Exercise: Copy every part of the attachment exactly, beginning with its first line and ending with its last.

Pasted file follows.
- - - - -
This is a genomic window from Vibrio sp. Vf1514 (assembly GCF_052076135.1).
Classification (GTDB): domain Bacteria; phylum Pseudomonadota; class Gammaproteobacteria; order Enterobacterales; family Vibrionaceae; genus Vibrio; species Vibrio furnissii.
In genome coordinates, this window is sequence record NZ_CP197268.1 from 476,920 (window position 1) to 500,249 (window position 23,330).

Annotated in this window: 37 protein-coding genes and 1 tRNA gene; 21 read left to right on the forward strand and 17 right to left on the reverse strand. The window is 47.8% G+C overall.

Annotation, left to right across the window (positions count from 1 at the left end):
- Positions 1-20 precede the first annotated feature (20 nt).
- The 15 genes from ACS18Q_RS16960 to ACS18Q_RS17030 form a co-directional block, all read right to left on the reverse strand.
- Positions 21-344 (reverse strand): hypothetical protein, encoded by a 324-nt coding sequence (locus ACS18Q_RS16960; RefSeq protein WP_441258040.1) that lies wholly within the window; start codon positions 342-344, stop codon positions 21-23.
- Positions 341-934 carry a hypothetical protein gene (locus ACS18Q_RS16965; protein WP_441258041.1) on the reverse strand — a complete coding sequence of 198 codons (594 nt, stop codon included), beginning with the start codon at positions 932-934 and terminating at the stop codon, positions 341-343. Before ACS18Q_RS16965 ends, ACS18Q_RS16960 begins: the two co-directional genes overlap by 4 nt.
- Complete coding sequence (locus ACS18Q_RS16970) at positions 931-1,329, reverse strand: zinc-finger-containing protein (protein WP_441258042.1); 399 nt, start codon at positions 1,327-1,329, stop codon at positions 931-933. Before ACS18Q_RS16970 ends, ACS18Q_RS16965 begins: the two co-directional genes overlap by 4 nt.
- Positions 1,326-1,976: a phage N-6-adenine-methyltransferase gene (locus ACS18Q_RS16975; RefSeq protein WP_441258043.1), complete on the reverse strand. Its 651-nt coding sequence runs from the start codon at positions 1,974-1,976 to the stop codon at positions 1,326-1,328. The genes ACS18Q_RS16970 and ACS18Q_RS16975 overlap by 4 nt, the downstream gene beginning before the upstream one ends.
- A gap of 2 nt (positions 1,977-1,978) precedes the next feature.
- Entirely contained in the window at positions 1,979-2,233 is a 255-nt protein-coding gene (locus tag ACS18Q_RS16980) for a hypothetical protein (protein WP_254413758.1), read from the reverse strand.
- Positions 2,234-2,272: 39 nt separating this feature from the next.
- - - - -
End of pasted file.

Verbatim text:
This is a genomic window from Vibrio sp. Vf1514 (assembly GCF_052076135.1).
Classification (GTDB): domain Bacteria; phylum Pseudomonadota; class Gammaproteobacteria; order Enterobacterales; family Vibrionaceae; genus Vibrio; species Vibrio furnissii.
In genome coordinates, this window is sequence record NZ_CP197268.1 from 476,920 (window position 1) to 500,249 (window position 23,330).

Annotated in this window: 37 protein-coding genes and 1 tRNA gene; 21 read left to right on the forward strand and 17 right to left on the reverse strand. The window is 47.8% G+C overall.

Annotation, left to right across the window (positions count from 1 at the left end):
- Positions 1-20 precede the first annotated feature (20 nt).
- The 15 genes from ACS18Q_RS16960 to ACS18Q_RS17030 form a co-directional block, all read right to left on the reverse strand.
- Positions 21-344 (reverse strand): hypothetical protein, encoded by a 324-nt coding sequence (locus ACS18Q_RS16960; RefSeq protein WP_441258040.1) that lies wholly within the window; start codon positions 342-344, stop codon positions 21-23.
- Positions 341-934 carry a hypothetical protein gene (locus ACS18Q_RS16965; protein WP_441258041.1) on the reverse strand — a complete coding sequence of 198 codons (594 nt, stop codon included), beginning with the start codon at positions 932-934 and terminating at the stop codon, positions 341-343. Before ACS18Q_RS16965 ends, ACS18Q_RS16960 begins: the two co-directional genes overlap by 4 nt.
- Complete coding sequence (locus ACS18Q_RS16970) at positions 931-1,329, reverse strand: zinc-finger-containing protein (protein WP_441258042.1); 399 nt, start codon at positions 1,327-1,329, stop codon at positions 931-933. Before ACS18Q_RS16970 ends, ACS18Q_RS16965 begins: the two co-directional genes overlap by 4 nt.
- Positions 1,326-1,976: a phage N-6-adenine-methyltransferase gene (locus ACS18Q_RS16975; RefSeq protein WP_441258043.1), complete on the reverse strand. Its 651-nt coding sequence runs from the start codon at positions 1,974-1,976 to the stop codon at positions 1,326-1,328. The genes ACS18Q_RS16970 and ACS18Q_RS16975 overlap by 4 nt, the downstream gene beginning before the upstream one ends.
- A gap of 2 nt (positions 1,977-1,978) precedes the next feature.
- Entirely contained in the window at positions 1,979-2,233 is a 255-nt protein-coding gene (locus tag ACS18Q_RS16980) for a hypothetical protein (protein WP_254413758.1), read from the reverse strand.
- Positions 2,234-2,272: 39 nt separating this feature from the next.